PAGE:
I could just blame the lousy marketplace. Bad economy. Far too many obstacles in the way...but that isn't it at all. There's always room for improvement, and I just need to roll up my sleeves and make the book better. My agent has offered her assistance, and I gladly accept the work ahead.

Another consistent positive is that the editors have all acknowledged that they like the writing and that the book is something they haven't seen before. That's refreshing, I suppose. Glad I left out the vampires. Then again, maybe I should have included a few blood suckers. Probably would've landed me some movie rights by now.

Who the hell knows.

The elation of purging

Last week, I spent the majority of days and nights filling a thirty-yard dumpster with accumulated junk. Sifting through discarded odds and ends in our carriage shed, I uncovered a wealth of our consumer history. Discarded baby carriers, toys, and broken chairs. Several old mattresses, bed frames, desks and dressers.

Much of what resided in the shed lay ruined or beyond repair because of neglect, moisture, and the fact that it wasn't in very good condition when we bought it in the first place.

I've concluded that more and more we are a throw away society. Nothing's really built to last or be repaired these days.

Tuesday, February 2, 2010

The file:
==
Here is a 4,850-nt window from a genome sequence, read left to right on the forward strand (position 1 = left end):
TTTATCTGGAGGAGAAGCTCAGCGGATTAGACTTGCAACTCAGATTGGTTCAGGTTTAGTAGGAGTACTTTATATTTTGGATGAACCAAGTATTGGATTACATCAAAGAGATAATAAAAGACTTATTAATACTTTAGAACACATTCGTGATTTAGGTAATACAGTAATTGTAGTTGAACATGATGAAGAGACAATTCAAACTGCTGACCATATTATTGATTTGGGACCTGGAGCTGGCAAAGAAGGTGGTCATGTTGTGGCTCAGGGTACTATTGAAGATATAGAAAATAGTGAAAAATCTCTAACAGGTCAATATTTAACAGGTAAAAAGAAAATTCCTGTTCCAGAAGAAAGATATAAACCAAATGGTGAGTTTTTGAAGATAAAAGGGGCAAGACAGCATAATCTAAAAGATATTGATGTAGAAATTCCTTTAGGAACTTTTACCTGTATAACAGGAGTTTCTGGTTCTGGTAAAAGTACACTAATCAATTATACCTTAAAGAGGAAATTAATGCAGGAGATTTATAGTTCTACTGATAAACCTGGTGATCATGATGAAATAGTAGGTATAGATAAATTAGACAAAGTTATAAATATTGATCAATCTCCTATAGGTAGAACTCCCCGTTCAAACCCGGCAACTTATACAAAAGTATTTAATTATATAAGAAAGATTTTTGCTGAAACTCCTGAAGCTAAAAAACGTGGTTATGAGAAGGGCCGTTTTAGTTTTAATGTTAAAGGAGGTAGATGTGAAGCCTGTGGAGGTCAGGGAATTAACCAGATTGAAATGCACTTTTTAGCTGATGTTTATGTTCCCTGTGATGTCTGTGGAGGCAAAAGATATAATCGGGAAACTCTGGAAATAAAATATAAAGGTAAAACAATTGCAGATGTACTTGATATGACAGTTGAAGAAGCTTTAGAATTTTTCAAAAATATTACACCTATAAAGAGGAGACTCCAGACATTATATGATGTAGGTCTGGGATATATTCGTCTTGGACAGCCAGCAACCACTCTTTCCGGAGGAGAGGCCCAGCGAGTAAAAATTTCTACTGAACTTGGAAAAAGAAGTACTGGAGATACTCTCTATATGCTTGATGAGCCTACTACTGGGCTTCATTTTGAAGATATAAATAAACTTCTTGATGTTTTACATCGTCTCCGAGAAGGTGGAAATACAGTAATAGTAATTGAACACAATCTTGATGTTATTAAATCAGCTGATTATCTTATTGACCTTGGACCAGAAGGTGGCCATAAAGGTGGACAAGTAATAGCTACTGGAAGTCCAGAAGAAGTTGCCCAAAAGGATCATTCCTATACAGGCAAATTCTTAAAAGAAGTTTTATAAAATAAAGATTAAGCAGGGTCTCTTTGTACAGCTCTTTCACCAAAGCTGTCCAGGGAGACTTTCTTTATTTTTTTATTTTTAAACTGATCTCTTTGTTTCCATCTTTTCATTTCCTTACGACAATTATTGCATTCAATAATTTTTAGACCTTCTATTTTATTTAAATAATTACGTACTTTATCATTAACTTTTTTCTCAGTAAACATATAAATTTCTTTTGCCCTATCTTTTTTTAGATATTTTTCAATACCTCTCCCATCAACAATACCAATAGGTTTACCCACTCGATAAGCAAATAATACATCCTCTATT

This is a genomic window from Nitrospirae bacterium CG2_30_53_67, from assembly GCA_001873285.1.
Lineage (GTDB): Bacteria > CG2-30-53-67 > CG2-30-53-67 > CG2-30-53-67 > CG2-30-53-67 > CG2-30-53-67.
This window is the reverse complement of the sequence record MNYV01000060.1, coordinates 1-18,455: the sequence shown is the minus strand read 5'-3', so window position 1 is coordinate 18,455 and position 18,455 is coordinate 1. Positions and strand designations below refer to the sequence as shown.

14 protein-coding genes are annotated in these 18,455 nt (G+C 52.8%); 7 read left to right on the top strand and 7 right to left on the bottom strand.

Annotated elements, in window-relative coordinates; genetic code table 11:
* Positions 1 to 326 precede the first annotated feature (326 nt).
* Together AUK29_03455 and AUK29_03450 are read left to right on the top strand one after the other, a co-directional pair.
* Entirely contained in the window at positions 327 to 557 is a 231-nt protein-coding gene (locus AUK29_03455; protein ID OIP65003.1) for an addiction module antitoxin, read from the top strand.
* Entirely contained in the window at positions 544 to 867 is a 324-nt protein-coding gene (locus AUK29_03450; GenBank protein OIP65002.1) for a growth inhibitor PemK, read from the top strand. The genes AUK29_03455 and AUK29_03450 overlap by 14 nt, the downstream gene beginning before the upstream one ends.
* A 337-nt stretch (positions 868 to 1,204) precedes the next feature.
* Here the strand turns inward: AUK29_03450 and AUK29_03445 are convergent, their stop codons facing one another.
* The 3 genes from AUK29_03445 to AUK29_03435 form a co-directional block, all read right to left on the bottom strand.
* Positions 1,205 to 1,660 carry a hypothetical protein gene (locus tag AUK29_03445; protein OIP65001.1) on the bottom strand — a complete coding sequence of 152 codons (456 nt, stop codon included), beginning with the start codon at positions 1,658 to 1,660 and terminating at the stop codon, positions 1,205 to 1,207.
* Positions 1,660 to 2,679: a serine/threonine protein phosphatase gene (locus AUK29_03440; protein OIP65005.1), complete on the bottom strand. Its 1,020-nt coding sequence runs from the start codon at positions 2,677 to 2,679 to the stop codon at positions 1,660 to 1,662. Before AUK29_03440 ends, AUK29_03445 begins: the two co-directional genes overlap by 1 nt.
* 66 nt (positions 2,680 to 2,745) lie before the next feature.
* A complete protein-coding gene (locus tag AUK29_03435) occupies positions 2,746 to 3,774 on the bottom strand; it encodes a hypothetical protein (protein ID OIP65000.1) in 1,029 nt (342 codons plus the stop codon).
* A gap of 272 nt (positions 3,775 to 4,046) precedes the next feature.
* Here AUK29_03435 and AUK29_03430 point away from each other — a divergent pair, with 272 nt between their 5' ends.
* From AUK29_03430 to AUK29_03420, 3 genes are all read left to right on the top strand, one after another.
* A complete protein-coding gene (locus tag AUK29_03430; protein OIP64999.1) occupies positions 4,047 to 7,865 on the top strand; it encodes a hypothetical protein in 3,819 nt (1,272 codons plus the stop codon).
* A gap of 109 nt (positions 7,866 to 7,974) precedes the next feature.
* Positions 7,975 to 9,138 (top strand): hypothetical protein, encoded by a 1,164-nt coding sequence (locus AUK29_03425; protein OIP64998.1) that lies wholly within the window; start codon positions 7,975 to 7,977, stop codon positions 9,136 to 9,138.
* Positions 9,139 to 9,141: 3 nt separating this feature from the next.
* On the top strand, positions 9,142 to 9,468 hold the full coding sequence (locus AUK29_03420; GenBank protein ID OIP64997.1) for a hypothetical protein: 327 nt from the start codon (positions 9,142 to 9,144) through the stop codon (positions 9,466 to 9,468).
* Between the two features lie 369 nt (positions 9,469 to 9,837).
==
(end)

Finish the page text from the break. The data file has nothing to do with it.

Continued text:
Frenetic Musings

I spent yesterday's snow day installing a new shower kit in our bathroom. I enjoy taking a break from grading papers to roll up my sleeves and tackle a hands-on project. After a few minor miscues and miscalculations (including having to place a call into tech support because one of the parts shipped in the kit was badly deformed), I completed the job just before dinner.

Tonight I'll test for leaks (fingers crossed).

As I was caulking the joints, it occurred to me that this "hands-on" project or break from the norm is something our students need incorporated in their day. As our school moves to block scheduling next year, this idea becomes an even more important ingredient in planning lessons and units. Application of skills and moving beyond the text is something our students need and with the current schedule is difficult to accomplish.

Depth vs. breadth is the shift we're making with longer blocks of time, a philosophy I completely embrace.

The Mist...

Still no word from the other eight publishers and we're approaching the five month mark. I'm hoping I'll hear something soon and with my luck, it will all come on the same day.


Beth and I are working round the clock to ready the house to be sold at the end of the month. The amount of work is overwhelming, but we keep plugging away room by room. February break will be Purge week. We're getting a 30 yard dumpster and decluttering. It's amazing how much junk one can amass in a 15-year period.

Anyone want to buy a house?